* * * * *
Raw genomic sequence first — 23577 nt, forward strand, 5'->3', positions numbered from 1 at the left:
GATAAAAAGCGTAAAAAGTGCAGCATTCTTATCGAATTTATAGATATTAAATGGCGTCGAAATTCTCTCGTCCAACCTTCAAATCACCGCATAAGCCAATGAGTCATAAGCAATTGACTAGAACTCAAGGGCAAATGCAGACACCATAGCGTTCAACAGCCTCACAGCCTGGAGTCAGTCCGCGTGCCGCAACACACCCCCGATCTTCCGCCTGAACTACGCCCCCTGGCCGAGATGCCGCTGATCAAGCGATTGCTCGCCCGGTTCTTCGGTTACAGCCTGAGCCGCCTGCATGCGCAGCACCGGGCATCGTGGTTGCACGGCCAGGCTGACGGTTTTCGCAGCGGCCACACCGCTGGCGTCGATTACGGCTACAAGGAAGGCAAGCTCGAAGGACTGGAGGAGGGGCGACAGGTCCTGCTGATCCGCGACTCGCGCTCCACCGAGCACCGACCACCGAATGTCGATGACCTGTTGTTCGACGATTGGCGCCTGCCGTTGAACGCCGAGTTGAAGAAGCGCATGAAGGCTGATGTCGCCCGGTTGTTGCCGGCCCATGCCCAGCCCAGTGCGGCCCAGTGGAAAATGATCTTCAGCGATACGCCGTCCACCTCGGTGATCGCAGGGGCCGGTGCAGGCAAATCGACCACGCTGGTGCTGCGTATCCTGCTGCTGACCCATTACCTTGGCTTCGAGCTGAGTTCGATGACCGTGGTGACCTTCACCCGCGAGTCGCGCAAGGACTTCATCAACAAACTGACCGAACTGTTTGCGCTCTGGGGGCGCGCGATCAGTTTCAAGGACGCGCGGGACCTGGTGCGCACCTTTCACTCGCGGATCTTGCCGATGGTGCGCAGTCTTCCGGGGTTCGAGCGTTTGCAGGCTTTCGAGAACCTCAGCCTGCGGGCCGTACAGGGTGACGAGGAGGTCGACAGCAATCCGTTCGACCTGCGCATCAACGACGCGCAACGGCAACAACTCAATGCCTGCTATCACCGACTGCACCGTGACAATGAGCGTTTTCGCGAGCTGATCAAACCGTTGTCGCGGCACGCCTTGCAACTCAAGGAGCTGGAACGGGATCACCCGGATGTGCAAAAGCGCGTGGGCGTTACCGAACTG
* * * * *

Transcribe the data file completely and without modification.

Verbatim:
Raw genomic sequence first — 23577 nt, forward strand, 5'->3', positions numbered from 1 at the left:
GATAAAAAGCGTAAAAAGTGCAGCATTCTTATCGAATTTATAGATATTAAATGGCGTCGAAATTCTCTCGTCCAACCTTCAAATCACCGCATAAGCCAATGAGTCATAAGCAATTGACTAGAACTCAAGGGCAAATGCAGACACCATAGCGTTCAACAGCCTCACAGCCTGGAGTCAGTCCGCGTGCCGCAACACACCCCCGATCTTCCGCCTGAACTACGCCCCCTGGCCGAGATGCCGCTGATCAAGCGATTGCTCGCCCGGTTCTTCGGTTACAGCCTGAGCCGCCTGCATGCGCAGCACCGGGCATCGTGGTTGCACGGCCAGGCTGACGGTTTTCGCAGCGGCCACACCGCTGGCGTCGATTACGGCTACAAGGAAGGCAAGCTCGAAGGACTGGAGGAGGGGCGACAGGTCCTGCTGATCCGCGACTCGCGCTCCACCGAGCACCGACCACCGAATGTCGATGACCTGTTGTTCGACGATTGGCGCCTGCCGTTGAACGCCGAGTTGAAGAAGCGCATGAAGGCTGATGTCGCCCGGTTGTTGCCGGCCCATGCCCAGCCCAGTGCGGCCCAGTGGAAAATGATCTTCAGCGATACGCCGTCCACCTCGGTGATCGCAGGGGCCGGTGCAGGCAAATCGACCACGCTGGTGCTGCGTATCCTGCTGCTGACCCATTACCTTGGCTTCGAGCTGAGTTCGATGACCGTGGTGACCTTCACCCGCGAGTCGCGCAAGGACTTCATCAACAAACTGACCGAACTGTTTGCGCTCTGGGGGCGCGCGATCAGTTTCAAGGACGCGCGGGACCTGGTGCGCACCTTTCACTCGCGGATCTTGCCGATGGTGCGCAGTCTTCCGGGGTTCGAGCGTTTGCAGGCTTTCGAGAACCTCAGCCTGCGGGCCGTACAGGGTGACGAGGAGGTCGACAGCAATCCGTTCGACCTGCGCATCAACGACGCGCAACGGCAACAACTCAATGCCTGCTATCACCGACTGCACCGTGACAATGAGCGTTTTCGCGAGCTGATCAAACCGTTGTCGCGGCACGCCTTGCAACTCAAGGAGCTGGAACGGGATCACCCGGATGTGCAAAAGCGCGTGGGCGTTACCGAACTG